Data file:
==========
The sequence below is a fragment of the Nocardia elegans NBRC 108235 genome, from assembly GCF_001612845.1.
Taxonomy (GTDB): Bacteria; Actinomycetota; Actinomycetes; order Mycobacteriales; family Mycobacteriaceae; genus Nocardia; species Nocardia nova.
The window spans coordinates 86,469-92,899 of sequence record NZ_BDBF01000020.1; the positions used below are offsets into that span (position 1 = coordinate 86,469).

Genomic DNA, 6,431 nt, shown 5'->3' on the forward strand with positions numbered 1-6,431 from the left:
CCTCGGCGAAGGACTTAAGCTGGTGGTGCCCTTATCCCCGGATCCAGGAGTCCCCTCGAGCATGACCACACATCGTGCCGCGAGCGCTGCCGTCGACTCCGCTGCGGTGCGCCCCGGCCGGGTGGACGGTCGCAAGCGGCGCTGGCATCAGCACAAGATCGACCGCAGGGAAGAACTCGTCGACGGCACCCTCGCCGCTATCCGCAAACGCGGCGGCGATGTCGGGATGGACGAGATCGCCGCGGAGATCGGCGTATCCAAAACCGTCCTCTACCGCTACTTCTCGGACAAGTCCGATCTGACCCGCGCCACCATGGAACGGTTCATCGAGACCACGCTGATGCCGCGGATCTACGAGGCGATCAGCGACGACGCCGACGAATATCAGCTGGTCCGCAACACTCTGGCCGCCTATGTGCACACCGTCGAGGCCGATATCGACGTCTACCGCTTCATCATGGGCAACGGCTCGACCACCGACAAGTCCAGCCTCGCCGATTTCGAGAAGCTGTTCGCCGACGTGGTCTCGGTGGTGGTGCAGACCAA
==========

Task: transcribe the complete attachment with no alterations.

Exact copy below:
The sequence below is a fragment of the Nocardia elegans NBRC 108235 genome, from assembly GCF_001612845.1.
Taxonomy (GTDB): Bacteria; Actinomycetota; Actinomycetes; order Mycobacteriales; family Mycobacteriaceae; genus Nocardia; species Nocardia nova.
The window spans coordinates 86,469-92,899 of sequence record NZ_BDBF01000020.1; the positions used below are offsets into that span (position 1 = coordinate 86,469).

Genomic DNA, 6,431 nt, shown 5'->3' on the forward strand with positions numbered 1-6,431 from the left:
CCTCGGCGAAGGACTTAAGCTGGTGGTGCCCTTATCCCCGGATCCAGGAGTCCCCTCGAGCATGACCACACATCGTGCCGCGAGCGCTGCCGTCGACTCCGCTGCGGTGCGCCCCGGCCGGGTGGACGGTCGCAAGCGGCGCTGGCATCAGCACAAGATCGACCGCAGGGAAGAACTCGTCGACGGCACCCTCGCCGCTATCCGCAAACGCGGCGGCGATGTCGGGATGGACGAGATCGCCGCGGAGATCGGCGTATCCAAAACCGTCCTCTACCGCTACTTCTCGGACAAGTCCGATCTGACCCGCGCCACCATGGAACGGTTCATCGAGACCACGCTGATGCCGCGGATCTACGAGGCGATCAGCGACGACGCCGACGAATATCAGCTGGTCCGCAACACTCTGGCCGCCTATGTGCACACCGTCGAGGCCGATATCGACGTCTACCGCTTCATCATGGGCAACGGCTCGACCACCGACAAGTCCAGCCTCGCCGATTTCGAGAAGCTGTTCGCCGACGTGGTCTCGGTGGTGGTGCAGACCAA